Sickelfish grouper (Dermatolepis inermis)

Also known as: donkey fish, marbled grouper, mutton hamlet, rockhind
Synonyms: Dermatolepis marmoratus, Dermatolepis zanclus, Epinephelus inermis, Serranus inermis
  
French: Merou Marbre
Spanish: Boricua, Cherna Jaspeada, Mero Marmal, Mero Tigre, Viuda
KingdomAnimalia
PhylumChordata
ClassActinopterygii
OrderPerciformes
FamilySerranidae
GenusDermatolepis (1)
SizeLength: up to 90 cm (2)

The sickelfish grouper is classified as Near Threatened (NT) on the IUCN Red List (1).

A large predatory fish of coral reefs in the western Atlantic, the sickelfish grouper (Dermatolepis inermis) is mottled greyish-brown, with white speckling and small black spots loosely arranged into rings (2). The body is deep and compressed, with large, rounded fins. The head is steep, with the heavily-lipped mouth facing upwards. The front of the dorsal fin has eleven spines, while the front of the anal fin has three. The juvenile sickelfish grouper is black or dark brown and covered with irregular white spots and blotches (3).

The sickelfish grouper is a western Atlantic species with two distinct populations. One population ranges from the mid-eastern coast of the US, eastwards to Bermuda and southwards through the Gulf of Mexico and the Caribbean to Venezuela. The other population occurs from northern to south-eastern Brazil (1).

A reef-dwelling species, the sickelfish grouper is usually found around deep crevices and ledges, down to depths of around 210 metres (1).

Little is known about this rare and secretive species but, like other groupers, it is a carnivore that ambushes its fish and crustacean prey (2) (4).

Similar to other grouper species, the sickelfish grouper is probably solitary, but forms spawning aggregations of hundreds of individuals when breeding (1). During this time, sperm and eggs are synchronously released, with fertilisation occurring in the water (3). The eggs hatch into larvae that drift passively in the ocean currents as part of the zooplankton community, before becoming juveniles and hiding within sea-grass (5). Remarkably, most groupers begin life as females, becoming male after reaching a certain age or length (4).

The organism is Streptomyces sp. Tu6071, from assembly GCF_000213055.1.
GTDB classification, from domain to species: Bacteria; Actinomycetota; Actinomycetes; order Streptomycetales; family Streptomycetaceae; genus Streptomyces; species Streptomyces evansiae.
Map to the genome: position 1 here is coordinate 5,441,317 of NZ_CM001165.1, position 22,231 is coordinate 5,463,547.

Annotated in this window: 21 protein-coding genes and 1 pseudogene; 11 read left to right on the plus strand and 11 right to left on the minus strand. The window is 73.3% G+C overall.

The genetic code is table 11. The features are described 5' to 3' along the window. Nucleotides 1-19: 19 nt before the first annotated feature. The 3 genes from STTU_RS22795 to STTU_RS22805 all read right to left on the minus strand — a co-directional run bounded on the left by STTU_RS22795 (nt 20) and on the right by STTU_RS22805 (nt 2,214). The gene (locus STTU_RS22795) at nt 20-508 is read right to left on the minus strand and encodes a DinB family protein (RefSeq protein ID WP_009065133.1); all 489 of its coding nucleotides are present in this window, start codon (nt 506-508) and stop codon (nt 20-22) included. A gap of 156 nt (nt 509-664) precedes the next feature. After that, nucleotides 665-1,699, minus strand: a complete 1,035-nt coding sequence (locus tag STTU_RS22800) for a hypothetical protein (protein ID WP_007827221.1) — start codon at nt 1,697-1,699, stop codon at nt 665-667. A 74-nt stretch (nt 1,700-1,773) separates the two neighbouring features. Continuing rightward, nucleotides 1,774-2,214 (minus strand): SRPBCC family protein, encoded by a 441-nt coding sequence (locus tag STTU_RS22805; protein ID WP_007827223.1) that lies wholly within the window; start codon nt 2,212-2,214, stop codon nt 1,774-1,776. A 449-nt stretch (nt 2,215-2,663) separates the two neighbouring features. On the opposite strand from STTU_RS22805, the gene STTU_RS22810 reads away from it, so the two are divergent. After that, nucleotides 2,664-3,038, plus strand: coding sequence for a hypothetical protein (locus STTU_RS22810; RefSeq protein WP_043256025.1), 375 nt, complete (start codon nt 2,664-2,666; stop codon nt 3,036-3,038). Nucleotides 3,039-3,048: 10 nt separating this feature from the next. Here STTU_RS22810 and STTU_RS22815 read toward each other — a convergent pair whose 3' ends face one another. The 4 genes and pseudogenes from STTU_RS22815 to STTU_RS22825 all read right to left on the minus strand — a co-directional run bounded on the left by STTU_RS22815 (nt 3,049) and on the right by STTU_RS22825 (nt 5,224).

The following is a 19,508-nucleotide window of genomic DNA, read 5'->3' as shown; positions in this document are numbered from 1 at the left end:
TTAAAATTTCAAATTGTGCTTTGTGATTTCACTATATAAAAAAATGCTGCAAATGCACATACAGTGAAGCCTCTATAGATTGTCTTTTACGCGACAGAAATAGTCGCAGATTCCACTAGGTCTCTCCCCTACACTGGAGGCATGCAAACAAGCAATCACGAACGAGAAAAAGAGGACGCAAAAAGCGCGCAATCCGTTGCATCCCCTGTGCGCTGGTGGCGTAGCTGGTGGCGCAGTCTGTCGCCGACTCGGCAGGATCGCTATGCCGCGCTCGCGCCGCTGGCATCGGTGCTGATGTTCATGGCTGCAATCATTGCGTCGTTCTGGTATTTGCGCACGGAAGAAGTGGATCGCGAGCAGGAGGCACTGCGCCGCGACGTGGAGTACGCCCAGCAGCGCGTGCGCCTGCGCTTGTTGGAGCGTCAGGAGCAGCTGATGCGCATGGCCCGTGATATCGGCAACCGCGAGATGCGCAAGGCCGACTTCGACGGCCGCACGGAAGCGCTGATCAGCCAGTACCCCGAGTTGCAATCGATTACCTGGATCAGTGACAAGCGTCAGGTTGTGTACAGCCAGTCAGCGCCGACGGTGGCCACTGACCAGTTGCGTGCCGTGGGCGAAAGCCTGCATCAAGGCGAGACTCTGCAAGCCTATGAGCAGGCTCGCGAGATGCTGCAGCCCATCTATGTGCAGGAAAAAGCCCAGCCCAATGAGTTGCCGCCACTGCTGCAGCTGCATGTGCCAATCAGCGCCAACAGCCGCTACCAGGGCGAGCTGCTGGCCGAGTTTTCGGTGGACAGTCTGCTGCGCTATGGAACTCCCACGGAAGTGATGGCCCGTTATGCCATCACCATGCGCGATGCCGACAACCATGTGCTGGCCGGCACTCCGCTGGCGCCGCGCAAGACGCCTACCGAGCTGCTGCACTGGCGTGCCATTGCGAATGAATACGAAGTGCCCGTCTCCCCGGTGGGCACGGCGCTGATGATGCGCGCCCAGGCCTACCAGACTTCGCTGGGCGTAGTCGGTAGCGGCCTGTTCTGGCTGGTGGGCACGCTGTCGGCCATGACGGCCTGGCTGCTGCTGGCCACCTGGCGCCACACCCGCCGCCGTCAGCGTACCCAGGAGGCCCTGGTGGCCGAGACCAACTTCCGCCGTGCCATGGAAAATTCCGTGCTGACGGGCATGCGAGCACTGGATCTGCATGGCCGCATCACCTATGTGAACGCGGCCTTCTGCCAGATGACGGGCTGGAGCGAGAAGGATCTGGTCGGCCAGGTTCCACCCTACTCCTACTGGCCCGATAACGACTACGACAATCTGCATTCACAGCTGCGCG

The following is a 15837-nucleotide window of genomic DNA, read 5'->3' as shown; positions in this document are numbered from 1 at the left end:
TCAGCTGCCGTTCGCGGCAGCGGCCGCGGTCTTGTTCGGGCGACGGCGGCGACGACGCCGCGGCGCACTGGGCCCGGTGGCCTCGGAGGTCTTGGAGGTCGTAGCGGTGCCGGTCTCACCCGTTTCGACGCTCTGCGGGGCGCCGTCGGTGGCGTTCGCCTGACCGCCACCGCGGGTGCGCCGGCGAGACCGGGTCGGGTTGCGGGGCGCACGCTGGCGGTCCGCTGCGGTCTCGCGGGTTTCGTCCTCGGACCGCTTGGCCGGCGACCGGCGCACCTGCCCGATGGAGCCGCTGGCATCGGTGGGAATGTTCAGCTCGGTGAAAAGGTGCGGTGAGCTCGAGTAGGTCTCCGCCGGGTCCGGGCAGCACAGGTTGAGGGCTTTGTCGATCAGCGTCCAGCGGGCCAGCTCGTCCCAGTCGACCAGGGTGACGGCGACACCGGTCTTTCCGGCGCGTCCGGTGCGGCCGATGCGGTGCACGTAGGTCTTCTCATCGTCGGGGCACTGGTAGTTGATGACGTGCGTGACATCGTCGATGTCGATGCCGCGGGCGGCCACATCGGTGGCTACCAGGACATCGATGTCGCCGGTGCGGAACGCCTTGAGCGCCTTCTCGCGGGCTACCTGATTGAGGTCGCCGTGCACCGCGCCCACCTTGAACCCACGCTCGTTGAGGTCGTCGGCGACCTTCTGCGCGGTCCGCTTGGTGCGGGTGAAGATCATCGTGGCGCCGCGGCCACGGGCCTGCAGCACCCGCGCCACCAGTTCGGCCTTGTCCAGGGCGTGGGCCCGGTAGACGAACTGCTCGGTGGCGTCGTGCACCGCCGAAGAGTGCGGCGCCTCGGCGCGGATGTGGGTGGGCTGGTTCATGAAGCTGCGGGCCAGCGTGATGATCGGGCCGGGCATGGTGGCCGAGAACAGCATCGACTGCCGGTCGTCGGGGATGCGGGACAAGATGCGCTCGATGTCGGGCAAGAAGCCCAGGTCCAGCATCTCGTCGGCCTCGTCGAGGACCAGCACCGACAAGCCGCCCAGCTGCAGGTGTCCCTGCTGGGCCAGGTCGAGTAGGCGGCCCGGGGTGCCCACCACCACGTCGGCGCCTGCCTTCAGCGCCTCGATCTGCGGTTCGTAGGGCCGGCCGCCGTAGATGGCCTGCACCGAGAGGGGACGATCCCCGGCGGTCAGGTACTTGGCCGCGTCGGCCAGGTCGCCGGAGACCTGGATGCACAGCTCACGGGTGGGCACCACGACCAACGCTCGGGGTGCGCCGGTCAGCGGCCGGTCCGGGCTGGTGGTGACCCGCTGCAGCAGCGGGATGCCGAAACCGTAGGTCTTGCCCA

As a result of overfishing, the adult sickelfish grouper is now a rare species and its populations are declining (1). Due to its rarity, it is not a viable food source and is of little commercial importance to the fishing industry (3). However, it is still at risk from further overfishing, especially in spawning areas where aggregations could become easy prey for fisheries. Juvenile sickelfish groupers are also captured for the aquarium trade (1).

The sickelfish grouper occurs in Marine Protected Areas in some parts of its range. Further surveys are required to determine the location of potential spawning sites so that they can be afforded protection (1).

For more information on conservation in Bermuda:

 For more information on fish conservation in the Atlantic Ocean:

This information is awaiting authentication by a species expert, and will be updated as soon as possible. If you are able to help please contact:
arkive@wildscreen.org.uk

  1. IUCN Red List (September, 2010)
    http://www.iucnredlist.org/
  2. McEachran, J.D. and Fechhelm, J.D. (2005) Fishes of the Gulf of Mexico. University of Texas Press, Texas, USA.
  3. Heemstra, P.C. and Randall, J.E. (1993) Groupers of the world (family Serranidae, subfamily Epinephelinae). FAO Species Catalogue, 125(16): 66-67. Available at:
    ftp://ftp.fao.org/docrep/fao/009/t0540e/T0540E11.pdf
  4. Goldstein, R.J. (2008) Marine Reef Aquarium Handbook. Barron’s Educational Series, Inc, New York, USA.
  5. Florida Museum of Natural History (October, 2010)
    http://www.flmnh.ufl.edu/